DHS puts DEI ahead of ‘customer experience’ and ‘cybersecurity’
Joseph Simonson • November 22, 2021 5:00 am
As patrol agents are overwhelmed with an all-time high number of crossings at the southern border, the Department of Homeland Security is prioritizing “diversity, equity, and inclusion” (DEI) in the 2022 fiscal year, according to documents reviewed by the Washington Free Beacon.
In a November report that outlined initiatives for agencies such as Customs and Border Protection, DHS listed compliance with federal regulations as first among six “priorities.” The second was “diversity, equity, and inclusion”—above “customer experience” and “cybersecurity.” The department sent the report to staff members following a town hall-like meeting, during which agency heads emphasized to staff the importance of DEI efforts.
That ranking concerned at least one senior DHS official, who criticized leadership for focusing on left-wing political initiatives while the southern border “remains a shit show.”
“DEI is the new buzzword at DHS, and it’s a top focus at all component agencies,” the official said. “Too many officials are spending resources to impress Biden administration officials and political appointees with new initiatives and programs.”
As DHS rolls out these priorities, Border Patrol agents are processing an all-time high number of migrants attempting to enter the country. Fentanyl seizures by immigration authorities have also spiked over the last year, contributing to the more than 100,000 American deaths due to opioid overdoses in the last year. On top of that, DHS is facing a potential staffing crisis amid vaccine mandates for federal employees.
Despite those crises, President Joe Biden has advanced DEI programming. In June, he signed an executive order establishing “a government-wide initiative to advance diversity, equity, inclusion, and accessibility in all parts of the federal workforce” that “expands [DEI] training throughout” the government.
A recording of a private question-and-answer session with DHS leadership this month, which was obtained by the Free Beacon, highlights how DEI initiatives are central to day-to-day work by the agency. When asked by an anonymous staff member about supply chain issues, for example, DHS chief information officer Eric Hysen—who worked as the director of the Justice and Opportunity Initiative at the Chan Zuckerberg Initiative and on the Biden transition team—spoke about his concern for “minority businesses” when working with tech contractors.
“One of the things that has been critical for me and [our chief procurement officer] as we think about these elements,” Hysen said, “is that we don’t want to impose supply chain requirements that limit our ability to move quickly, to move at the speed of mission, but also that don’t impact our ability to access and work with small and minority owned businesses, which are a critical part of our vendor base.”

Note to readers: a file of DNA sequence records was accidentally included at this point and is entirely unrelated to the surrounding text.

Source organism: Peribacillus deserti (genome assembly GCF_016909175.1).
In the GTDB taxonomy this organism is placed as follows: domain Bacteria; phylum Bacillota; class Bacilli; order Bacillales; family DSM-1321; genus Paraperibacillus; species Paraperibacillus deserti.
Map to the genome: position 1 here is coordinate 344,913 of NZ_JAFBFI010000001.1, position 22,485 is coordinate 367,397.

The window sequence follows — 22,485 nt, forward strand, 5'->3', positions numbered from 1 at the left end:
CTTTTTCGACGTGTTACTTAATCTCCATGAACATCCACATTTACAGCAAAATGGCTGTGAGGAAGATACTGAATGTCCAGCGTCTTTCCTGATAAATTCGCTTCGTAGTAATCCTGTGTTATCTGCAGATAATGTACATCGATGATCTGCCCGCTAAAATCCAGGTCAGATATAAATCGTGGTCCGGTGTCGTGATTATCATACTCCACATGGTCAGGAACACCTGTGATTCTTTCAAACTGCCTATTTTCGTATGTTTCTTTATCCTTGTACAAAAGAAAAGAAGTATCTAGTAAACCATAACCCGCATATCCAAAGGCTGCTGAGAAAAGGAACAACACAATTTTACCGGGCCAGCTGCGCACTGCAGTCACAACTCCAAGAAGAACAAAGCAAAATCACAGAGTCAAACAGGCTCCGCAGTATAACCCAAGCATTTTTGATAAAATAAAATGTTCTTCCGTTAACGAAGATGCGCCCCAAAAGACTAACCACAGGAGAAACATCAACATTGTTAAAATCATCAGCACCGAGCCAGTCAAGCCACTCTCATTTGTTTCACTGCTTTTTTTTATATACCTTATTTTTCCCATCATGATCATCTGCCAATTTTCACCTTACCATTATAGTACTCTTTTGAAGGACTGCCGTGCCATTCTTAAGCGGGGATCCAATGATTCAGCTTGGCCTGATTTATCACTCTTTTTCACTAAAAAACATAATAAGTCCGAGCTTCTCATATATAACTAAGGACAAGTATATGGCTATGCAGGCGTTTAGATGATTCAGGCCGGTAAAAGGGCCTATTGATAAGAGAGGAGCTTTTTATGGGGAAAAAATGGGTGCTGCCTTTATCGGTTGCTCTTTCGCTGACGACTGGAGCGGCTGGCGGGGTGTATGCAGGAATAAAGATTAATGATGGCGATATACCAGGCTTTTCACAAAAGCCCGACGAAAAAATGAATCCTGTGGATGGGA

DHS did not respond to a request for comment.
Much of the changing culture at DHS can be traced to an agency report entitled “DHS Inclusive Diversity Strategic Plan for Fiscal Years 2021-2024,” which was released on Dec. 31, 2020. According to the document, the initiative seeks to “demonstrate our commitment to inclusive diversity as a top priority.”
“In 2020, we find ourselves at the brink of change that is not only expected, but required—of the times we are in, and by the future that we are beholden to,” Sharon Wong, DHS executive director of Strategic Recruitment, Diversity, & Inclusion, writes in the report (emphasis in original). “As we prepare to welcome Generation Z into the workforce, we must begin to think of harnessing our mission and values to create a workforce for whom belonging is our priority; so that we may benefit from their talent and tenacity, and be elevated by their high expectations of the American government, and uncompromising standards that will stretch us to the fullest expression of public service.”
The report notes that reorienting the agency around DEI initiatives began at the end of the Trump administration. The proliferation of DEI programming has only accelerated since Biden entered office, according to the senior DHS official.
The focus on issues related to diversity, equity, and inclusion, the official said, has demoralized many within the agency. When senior DHS officials held town hall meetings with staff in November, for example, they declined answering questions related to the treatment of Border Patrol agents erroneously accused of “whipping” Haitian migrants.
Biden’s vaccine mandate for federal employees, as well as looming budget cuts for border security, has many within DHS and CBP considering retirement or changing jobs altogether. The obsession with DEI, some say, feels like an insult.
“It’s like this all over the administration,” the senior DHS official said with regards to DEI programming. “Why are they thanking us for our service when they want to give us less money and promote debunked stories about how Border Patrol agents abuse migrants?”